Can You Melt Candle Wax in The Microwave? (Microwave Safety Tips)
DIY enthusiasts are often eager to repurpose their leftover wax to not only save the planet from pollution but to also keep their minds engaged.
Speaking of leftover wax, if you’re looking to melt some, using a microwave might not be the best idea. The candle-making process is one that heavily relies on even temperature distribution. And that, as you probably already know, is not something that the microwave can deliver. Not to mention that this method can be somewhat dangerous if not performed carefully.
Of course, you could give it a shot and it will work in some cases, but just know that there are other heating methods that are more reliable. We’ll talk about them once we’re done showing you how to safely melt wax in your microwave.
How To Safely Melt Wax in a Microwave
Normally, it takes about 2–5 minutes to completely melt the wax in the microwave. As expected, considering we’re not all melting the same type of wax or using the same type of container, that time period will vary.
Just try not to be distracted because it only takes a split second for things to quickly go south. If you inadvertently overheat the wax, the best-case scenario is simple spillage. The worst? You accidentally start a fire.
First off, make sure your bowl or whatever container you’re using is microwave-safe. Pour the leftover wax into it, but don’t fill it to the brim—if you do, you’ll be risking spillage. The next step is to place the container inside the microwave, making sure it doesn’t touch the walls. When you’re done, close the appliance’s door and then reset the temperature.
You’ll want to work with the highest possible temperature setting, as this project requires extreme heat. The timer should be set to 2 minutes max.
When done, take out the container and then use the thermometer to record the temperature. You’ll then stir the candle wax with a clean spatula, to find out if it’s evenly melted.
You’ll have to return the container to the microwave if you’ve sensed some clumps of leftovers while stirring the melted wax. But this time round, you should only heat it for a minute or less. Take out the container when the beeping stops and repeat the same steps until all the clumps are gone, and the temperature of the wax is at 176ºF (80ºC).
Don’t heat the wax if the temperature is already at 176ºF, even if you can still sense clumps at the bottom of the container. Just stir the melted wax gently for a couple of seconds, and they’ll all be gone.
Why Is Melting Candle Wax in a Microwave a Bad Idea?
Truth be told, the microwave method of melting candle wax is the simplest. However, most professional and experienced craftsmen don’t recommend it due to the following reasons:
The Risks Outweigh the Benefits
It’s no secret that wax is a highly flammable substance. And the fact that it can easily catch fire makes it too dangerous to handle. Most professionals prefer melting any type of wax using warm water because that avenue significantly reduces the probability of starting a fire.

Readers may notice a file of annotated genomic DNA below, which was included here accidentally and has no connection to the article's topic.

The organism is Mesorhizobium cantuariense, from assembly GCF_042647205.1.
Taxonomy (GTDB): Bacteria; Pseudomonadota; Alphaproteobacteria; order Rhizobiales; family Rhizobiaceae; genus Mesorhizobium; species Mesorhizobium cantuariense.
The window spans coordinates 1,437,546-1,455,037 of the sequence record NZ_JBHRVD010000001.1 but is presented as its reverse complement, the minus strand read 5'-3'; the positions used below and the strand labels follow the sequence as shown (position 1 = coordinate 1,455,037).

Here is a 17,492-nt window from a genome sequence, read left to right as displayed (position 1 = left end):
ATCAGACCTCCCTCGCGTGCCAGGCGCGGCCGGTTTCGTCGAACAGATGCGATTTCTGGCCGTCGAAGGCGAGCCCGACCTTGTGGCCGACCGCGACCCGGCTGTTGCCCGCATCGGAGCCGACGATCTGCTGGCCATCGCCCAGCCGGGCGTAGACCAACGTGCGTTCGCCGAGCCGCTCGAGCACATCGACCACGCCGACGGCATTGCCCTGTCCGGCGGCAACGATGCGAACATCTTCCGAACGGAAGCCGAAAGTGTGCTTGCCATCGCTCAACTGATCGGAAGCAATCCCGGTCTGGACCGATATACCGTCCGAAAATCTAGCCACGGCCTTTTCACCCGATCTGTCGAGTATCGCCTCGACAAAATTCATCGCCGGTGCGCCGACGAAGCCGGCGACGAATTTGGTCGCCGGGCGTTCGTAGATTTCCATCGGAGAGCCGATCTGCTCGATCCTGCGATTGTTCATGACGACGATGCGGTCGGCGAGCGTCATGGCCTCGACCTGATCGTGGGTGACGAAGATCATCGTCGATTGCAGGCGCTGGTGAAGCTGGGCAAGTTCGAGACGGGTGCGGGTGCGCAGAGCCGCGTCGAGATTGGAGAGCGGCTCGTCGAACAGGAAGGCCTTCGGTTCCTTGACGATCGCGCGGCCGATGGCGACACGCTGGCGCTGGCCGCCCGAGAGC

Precision is a requisite in the process of melting candle wax and that’s something that the microwave cannot guarantee. It’s virtually impossible to make candles without a thermometer, seeing as overheating usually leads to non-uniform hardness, discoloration, aesthetic flaws, and uneven burning.
Also, let’s not forget that microwaves normally heat food unevenly. What are you going to do when you realize parts of the melted wax are already at 176ºF, while other parts are way below that temperature?
How Can You Melt Candle Wax Safely?
Compared to other methods, this is clearly the safest. It’s also a fairly simple and easy process, as you’ll only need a double boiler set or two pots. The pots cannot be of the same size, since one has to go into the other. We’ll start by pouring cold water into the larger pot and heating it up using a stove for a few minutes. Your leftover wax will go inside the second pot, which will be sat inside the larger pot that has hot water. A thermometer has to be on hand, as you’ll need it to measure the temperature of the wax from time to time.
The double-boiler method is more appropriate when producing candles in smaller quantities. If you’d like to scale up production, you’ll have to purchase a wax melter. It’s a far more efficient option, in terms of cost and time, and comes with a temperature control gauge that allows you to slowly melt your wax while conforming to its temperance.
We’ll sign off by reminding you that we have four main types of candle wax on the market: paraffin, soy, palm, and beeswax candles. They all have different melting points, meaning some of them melt slower than others. The beeswax candle usually takes time to melt because it has a higher melting point. If you’d wish to work with one that melts faster, go for soy.
By the way, you can microwave the wax in a mason jar, provided it’s been labeled microwave-safe. Just don’t overheat it, as it can easily break past a certain threshold.
You can certainly melt candle wax in a microwave, but there are some risks, so it’s probably a better idea to use one of the other methods outlined above.
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